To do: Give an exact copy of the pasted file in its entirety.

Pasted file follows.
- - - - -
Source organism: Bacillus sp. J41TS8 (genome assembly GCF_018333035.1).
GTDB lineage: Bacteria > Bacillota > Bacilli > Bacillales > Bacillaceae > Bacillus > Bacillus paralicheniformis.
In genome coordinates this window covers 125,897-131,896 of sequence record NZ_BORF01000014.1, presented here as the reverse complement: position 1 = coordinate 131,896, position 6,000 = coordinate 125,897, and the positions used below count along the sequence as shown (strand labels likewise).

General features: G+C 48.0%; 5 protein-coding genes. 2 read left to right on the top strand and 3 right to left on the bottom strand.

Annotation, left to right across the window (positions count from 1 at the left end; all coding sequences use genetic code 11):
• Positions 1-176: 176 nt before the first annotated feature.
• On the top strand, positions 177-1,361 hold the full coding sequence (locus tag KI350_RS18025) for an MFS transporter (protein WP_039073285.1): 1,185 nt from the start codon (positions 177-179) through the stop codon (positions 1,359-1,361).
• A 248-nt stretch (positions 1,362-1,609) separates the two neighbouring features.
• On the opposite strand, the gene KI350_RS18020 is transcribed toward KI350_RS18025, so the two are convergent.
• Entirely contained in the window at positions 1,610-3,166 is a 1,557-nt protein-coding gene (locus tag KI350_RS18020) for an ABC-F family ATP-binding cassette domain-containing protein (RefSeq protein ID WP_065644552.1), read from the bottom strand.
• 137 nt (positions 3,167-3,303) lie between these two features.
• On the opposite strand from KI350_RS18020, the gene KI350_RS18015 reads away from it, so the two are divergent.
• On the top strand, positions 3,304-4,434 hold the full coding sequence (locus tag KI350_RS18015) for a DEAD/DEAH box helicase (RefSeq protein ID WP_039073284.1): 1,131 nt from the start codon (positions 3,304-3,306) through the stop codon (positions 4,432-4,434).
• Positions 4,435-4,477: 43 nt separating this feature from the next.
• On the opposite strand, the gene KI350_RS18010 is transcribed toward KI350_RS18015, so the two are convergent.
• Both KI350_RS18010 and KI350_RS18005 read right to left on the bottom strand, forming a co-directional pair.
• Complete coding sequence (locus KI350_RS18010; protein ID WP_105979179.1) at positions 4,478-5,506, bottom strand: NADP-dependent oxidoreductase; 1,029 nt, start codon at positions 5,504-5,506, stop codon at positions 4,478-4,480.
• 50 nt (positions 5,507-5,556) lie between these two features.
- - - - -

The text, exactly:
Source organism: Bacillus sp. J41TS8 (genome assembly GCF_018333035.1).
GTDB lineage: Bacteria > Bacillota > Bacilli > Bacillales > Bacillaceae > Bacillus > Bacillus paralicheniformis.
In genome coordinates this window covers 125,897-131,896 of sequence record NZ_BORF01000014.1, presented here as the reverse complement: position 1 = coordinate 131,896, position 6,000 = coordinate 125,897, and the positions used below count along the sequence as shown (strand labels likewise).

General features: G+C 48.0%; 5 protein-coding genes. 2 read left to right on the top strand and 3 right to left on the bottom strand.

Annotation, left to right across the window (positions count from 1 at the left end; all coding sequences use genetic code 11):
• Positions 1-176: 176 nt before the first annotated feature.
• On the top strand, positions 177-1,361 hold the full coding sequence (locus tag KI350_RS18025) for an MFS transporter (protein WP_039073285.1): 1,185 nt from the start codon (positions 177-179) through the stop codon (positions 1,359-1,361).
• A 248-nt stretch (positions 1,362-1,609) separates the two neighbouring features.
• On the opposite strand, the gene KI350_RS18020 is transcribed toward KI350_RS18025, so the two are convergent.
• Entirely contained in the window at positions 1,610-3,166 is a 1,557-nt protein-coding gene (locus tag KI350_RS18020) for an ABC-F family ATP-binding cassette domain-containing protein (RefSeq protein ID WP_065644552.1), read from the bottom strand.
• 137 nt (positions 3,167-3,303) lie between these two features.
• On the opposite strand from KI350_RS18020, the gene KI350_RS18015 reads away from it, so the two are divergent.
• On the top strand, positions 3,304-4,434 hold the full coding sequence (locus tag KI350_RS18015) for a DEAD/DEAH box helicase (RefSeq protein ID WP_039073284.1): 1,131 nt from the start codon (positions 3,304-3,306) through the stop codon (positions 4,432-4,434).
• Positions 4,435-4,477: 43 nt separating this feature from the next.
• On the opposite strand, the gene KI350_RS18010 is transcribed toward KI350_RS18015, so the two are convergent.
• Both KI350_RS18010 and KI350_RS18005 read right to left on the bottom strand, forming a co-directional pair.
• Complete coding sequence (locus KI350_RS18010; protein ID WP_105979179.1) at positions 4,478-5,506, bottom strand: NADP-dependent oxidoreductase; 1,029 nt, start codon at positions 5,504-5,506, stop codon at positions 4,478-4,480.
• 50 nt (positions 5,507-5,556) lie between these two features.